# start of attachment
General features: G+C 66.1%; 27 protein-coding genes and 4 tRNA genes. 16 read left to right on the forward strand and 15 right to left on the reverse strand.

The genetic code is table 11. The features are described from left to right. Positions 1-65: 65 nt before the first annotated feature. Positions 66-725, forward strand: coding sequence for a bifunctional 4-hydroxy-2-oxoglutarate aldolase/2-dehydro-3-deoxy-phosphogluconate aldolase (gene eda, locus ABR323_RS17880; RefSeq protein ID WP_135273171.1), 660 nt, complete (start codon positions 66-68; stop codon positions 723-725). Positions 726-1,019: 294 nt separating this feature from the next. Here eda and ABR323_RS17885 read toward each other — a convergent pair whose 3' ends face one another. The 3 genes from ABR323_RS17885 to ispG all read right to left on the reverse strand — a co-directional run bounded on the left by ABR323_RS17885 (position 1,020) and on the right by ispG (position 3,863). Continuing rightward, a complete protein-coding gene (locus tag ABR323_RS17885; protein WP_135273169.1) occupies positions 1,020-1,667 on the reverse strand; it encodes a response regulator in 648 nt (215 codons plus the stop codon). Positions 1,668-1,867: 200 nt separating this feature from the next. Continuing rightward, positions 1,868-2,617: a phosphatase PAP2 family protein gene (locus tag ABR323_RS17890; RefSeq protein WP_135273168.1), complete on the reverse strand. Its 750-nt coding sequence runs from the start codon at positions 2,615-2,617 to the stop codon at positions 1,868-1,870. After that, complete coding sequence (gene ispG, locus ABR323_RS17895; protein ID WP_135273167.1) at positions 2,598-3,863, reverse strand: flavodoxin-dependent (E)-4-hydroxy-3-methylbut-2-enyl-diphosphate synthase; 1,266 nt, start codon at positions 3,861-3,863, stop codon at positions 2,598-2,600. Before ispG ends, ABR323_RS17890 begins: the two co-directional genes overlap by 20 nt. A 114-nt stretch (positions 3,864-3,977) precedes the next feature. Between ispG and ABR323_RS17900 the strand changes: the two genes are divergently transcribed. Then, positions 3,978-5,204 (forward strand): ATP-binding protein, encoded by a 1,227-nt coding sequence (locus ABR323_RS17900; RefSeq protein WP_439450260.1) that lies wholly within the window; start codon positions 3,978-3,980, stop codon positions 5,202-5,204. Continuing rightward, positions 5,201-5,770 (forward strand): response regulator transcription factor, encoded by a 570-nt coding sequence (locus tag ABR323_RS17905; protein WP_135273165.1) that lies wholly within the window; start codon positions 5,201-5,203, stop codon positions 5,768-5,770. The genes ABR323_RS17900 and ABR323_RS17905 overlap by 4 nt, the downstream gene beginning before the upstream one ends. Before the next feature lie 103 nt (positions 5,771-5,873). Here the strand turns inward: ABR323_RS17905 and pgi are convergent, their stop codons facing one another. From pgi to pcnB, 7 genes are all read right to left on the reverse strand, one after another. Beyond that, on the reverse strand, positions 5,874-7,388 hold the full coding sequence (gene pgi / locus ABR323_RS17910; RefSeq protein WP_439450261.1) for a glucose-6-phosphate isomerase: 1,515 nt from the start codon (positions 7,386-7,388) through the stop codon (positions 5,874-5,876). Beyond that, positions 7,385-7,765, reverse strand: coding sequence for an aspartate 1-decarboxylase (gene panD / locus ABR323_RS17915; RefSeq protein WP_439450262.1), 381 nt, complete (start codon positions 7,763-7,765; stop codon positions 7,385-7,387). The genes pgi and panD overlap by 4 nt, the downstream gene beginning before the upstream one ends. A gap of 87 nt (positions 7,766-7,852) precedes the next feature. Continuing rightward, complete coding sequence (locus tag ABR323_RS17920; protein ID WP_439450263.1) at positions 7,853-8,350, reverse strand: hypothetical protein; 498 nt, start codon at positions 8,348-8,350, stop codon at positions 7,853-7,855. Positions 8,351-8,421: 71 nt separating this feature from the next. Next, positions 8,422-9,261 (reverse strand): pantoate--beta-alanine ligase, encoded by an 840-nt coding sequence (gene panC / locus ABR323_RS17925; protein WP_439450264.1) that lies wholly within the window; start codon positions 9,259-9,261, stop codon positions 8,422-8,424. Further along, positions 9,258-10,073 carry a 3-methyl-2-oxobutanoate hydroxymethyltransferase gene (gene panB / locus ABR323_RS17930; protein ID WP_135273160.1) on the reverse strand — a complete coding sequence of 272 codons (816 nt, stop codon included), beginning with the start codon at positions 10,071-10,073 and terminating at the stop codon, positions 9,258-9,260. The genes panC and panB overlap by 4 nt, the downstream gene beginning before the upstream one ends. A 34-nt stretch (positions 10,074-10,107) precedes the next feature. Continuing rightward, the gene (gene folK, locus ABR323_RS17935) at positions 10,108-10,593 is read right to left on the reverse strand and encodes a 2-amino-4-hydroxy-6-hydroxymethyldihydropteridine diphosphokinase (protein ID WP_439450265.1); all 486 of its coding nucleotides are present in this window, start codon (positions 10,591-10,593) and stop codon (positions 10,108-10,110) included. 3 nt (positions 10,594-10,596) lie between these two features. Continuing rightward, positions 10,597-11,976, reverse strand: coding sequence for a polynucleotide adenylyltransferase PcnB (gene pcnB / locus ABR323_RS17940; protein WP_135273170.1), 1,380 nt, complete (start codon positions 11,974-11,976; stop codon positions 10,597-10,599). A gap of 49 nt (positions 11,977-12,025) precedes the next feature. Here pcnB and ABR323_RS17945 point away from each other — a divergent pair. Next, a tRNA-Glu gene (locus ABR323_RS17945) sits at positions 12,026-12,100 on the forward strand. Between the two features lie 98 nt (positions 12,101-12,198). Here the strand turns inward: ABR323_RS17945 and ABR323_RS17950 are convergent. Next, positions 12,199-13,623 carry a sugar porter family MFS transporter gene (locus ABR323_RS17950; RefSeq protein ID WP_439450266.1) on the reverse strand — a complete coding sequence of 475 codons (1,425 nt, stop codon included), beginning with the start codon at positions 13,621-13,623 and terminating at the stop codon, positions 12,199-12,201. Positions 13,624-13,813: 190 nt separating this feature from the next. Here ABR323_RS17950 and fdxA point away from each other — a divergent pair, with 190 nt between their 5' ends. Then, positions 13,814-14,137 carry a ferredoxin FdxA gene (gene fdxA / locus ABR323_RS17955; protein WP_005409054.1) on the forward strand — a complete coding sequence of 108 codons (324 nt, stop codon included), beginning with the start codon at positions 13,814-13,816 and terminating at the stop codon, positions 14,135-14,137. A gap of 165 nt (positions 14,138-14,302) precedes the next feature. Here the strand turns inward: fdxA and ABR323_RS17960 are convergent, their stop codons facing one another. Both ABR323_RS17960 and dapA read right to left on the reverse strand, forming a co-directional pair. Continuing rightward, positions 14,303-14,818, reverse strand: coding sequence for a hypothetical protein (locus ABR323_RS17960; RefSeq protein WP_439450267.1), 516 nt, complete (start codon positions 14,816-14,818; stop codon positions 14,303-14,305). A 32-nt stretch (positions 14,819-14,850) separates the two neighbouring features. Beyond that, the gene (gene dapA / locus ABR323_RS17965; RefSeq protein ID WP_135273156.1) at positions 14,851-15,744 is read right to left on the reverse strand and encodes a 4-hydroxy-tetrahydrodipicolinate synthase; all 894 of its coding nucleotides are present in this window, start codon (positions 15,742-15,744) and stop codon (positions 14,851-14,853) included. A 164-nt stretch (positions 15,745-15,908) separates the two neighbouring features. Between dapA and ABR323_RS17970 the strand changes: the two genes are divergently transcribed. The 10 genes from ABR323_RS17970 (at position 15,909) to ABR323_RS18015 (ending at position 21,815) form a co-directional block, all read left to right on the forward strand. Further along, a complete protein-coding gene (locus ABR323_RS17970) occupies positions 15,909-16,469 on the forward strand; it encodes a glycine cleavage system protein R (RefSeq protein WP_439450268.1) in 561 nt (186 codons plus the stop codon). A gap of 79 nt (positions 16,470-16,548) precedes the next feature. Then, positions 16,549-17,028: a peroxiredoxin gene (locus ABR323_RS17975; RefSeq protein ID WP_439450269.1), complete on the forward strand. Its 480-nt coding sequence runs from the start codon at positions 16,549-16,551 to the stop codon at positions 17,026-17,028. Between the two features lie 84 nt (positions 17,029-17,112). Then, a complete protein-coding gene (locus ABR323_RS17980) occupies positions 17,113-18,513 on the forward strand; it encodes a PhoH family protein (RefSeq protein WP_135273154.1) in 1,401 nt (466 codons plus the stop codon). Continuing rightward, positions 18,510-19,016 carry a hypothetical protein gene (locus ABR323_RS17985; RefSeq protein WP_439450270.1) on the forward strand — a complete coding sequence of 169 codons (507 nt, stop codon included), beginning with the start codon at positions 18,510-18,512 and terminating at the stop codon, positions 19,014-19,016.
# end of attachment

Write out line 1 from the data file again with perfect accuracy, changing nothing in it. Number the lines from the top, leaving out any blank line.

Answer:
General features: G+C 66.1%; 27 protein-coding genes and 4 tRNA genes. 16 read left to right on the forward strand and 15 right to left on the reverse strand.